David Bourget (Western Ontario)
David Chalmers (ANU, NYU)
Rafael De Clercq
Ezio Di Nucci
Jonathan Jenkins Ichikawa
Jack Alan Reynolds
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Ethical Theory and Moral Practice 10 (3):279 - 295 (2007)
According to rationalism regarding the psychology of moral judgment, people’s moral judgments are generally the result of a process of reasoning that relies on moral principles or rules. By contrast, intuitionist models of moral judgment hold that people generally come to have moral judgments about particular cases on the basis of gut-level, emotion-driven intuition, and do so without reliance on reasoning and hence without reliance on moral principles. In recent years the intuitionist model has been forcefully defended by Jonathan Haidt. One important implication of Haidt’s model is that in giving reasons for their moral judgments people tend to confabulate – the reasons they give in attempting to explain their moral judgments are not really operative in producing those judgments. Moral reason-giving on Haidt’s view is generally a matter of post hoc confabulation. Against Haidt, we argue for a version of rationalism that we call ‘morphological rationalism.’ We label our version ‘morphological’ because according to it, the information contained in moral principles is embodied in the standing structure of a typical individual’s cognitive system, and this morphologically embodied information plays a causal role in the generation of particular moral judgments. The manner in which the principles play this role is via ‘proceduralization’ – such principles operate automatically. In contrast to Haidt’s intuitionism, then, our view does not imply that people’s moral reason-giving practices are matters of confabulation. In defense of our view, we appeal to what we call the ‘nonjarring’ character of the phenomenology of making moral judgments and of giving reasons for those judgments.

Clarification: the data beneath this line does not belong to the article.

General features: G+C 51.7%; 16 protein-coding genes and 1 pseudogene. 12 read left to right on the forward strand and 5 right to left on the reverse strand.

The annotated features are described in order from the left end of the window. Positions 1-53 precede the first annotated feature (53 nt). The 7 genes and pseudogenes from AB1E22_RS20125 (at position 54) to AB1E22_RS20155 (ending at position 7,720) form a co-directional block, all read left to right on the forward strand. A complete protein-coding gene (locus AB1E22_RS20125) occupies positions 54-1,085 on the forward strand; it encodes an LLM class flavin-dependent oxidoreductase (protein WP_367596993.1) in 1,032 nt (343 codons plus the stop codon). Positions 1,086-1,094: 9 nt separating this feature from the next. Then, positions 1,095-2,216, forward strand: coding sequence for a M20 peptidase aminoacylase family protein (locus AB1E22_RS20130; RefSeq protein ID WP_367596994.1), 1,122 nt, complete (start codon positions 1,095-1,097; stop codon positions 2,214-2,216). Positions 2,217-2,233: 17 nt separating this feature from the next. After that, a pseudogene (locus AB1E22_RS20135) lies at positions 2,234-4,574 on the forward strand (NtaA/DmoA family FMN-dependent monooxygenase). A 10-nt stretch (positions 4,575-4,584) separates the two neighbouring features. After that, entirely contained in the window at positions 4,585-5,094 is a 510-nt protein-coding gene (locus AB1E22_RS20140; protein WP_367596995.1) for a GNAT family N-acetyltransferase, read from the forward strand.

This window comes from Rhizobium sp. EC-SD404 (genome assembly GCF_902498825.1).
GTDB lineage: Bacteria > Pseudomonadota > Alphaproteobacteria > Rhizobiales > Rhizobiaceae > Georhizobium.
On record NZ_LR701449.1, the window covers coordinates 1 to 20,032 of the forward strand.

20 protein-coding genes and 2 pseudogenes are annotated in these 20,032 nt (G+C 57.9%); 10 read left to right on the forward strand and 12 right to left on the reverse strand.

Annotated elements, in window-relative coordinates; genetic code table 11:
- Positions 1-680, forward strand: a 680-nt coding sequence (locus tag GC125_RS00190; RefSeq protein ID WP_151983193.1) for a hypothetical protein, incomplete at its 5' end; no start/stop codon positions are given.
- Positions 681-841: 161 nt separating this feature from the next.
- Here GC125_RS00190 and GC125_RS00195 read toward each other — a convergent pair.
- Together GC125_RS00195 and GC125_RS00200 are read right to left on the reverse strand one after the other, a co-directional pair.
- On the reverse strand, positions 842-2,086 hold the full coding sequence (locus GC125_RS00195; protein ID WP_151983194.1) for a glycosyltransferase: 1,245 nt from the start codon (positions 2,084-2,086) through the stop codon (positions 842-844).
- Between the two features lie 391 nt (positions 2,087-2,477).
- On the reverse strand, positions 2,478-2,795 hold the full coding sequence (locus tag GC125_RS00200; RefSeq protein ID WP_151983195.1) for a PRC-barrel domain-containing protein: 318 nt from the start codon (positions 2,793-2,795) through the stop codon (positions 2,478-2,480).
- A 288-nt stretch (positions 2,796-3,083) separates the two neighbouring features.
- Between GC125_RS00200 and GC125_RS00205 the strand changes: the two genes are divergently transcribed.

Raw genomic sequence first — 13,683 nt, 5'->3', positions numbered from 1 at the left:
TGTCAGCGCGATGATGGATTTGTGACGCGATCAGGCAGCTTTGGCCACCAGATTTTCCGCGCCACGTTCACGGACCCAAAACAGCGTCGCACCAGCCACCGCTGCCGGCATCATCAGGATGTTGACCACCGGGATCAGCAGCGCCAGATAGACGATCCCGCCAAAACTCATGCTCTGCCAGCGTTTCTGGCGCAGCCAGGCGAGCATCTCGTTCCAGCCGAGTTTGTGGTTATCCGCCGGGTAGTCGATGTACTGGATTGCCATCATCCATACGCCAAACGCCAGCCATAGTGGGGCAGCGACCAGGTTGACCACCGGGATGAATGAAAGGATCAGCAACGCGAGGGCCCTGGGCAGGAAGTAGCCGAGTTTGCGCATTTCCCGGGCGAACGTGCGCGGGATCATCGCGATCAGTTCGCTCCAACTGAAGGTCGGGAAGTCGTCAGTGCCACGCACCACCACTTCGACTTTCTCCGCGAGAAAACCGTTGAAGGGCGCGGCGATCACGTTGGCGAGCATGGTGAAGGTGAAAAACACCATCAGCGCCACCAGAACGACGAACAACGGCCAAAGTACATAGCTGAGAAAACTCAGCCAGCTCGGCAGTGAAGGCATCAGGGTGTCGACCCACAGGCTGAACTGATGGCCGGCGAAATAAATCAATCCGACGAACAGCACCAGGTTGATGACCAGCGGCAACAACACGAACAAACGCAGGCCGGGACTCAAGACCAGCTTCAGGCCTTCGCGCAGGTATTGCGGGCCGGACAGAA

|Keywords||Confabulation Intuitionism in moral psychology Moral experience Moral judgment Moral phenomenology Morphological rationalism Rationalism in moral psychology|
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References found in this work BETA
Jonathan Dancy (2004). Ethics Without Principles. Oxford University Press.
Marc Hauser (2006). Moral Minds: How Nature Designed Our Universal Sense of Right and Wrong. Harper Collins.
Shaun Nichols (2004). Sentimental Rules: On the Natural Foundations of Moral Judgment. Oxford University Press.
Gilbert Harman (1977). The Nature of Morality: An Introduction to Ethics. Oxford University Press.
Citations of this work BETA
Joshua May (2014). Moral Judgment and Deontology: Empirical Developments. Philosophy Compass 9 (11):745-755.
Hanno Sauer (2011). Social Intuitionism and the Psychology of Moral Reasoning. Philosophy Compass 6 (10):708-721.
Susan Dwyer (2009). Moral Dumbfounding and the Linguistic Analogy: Methodological Implications for the Study of Moral Judgment. Mind and Language 24 (3):274-296.
Terry Horgan & Matjaž Potrč (2010). The Epistemic Relevance of Morphological Content. Acta Analytica 25 (2):155-173.
Jennifer L. Zamzow (2015). Rules and Principles in Moral Decision Making: An Empirical Objection to Moral Particularism. Ethical Theory and Moral Practice 18 (1):123-134.
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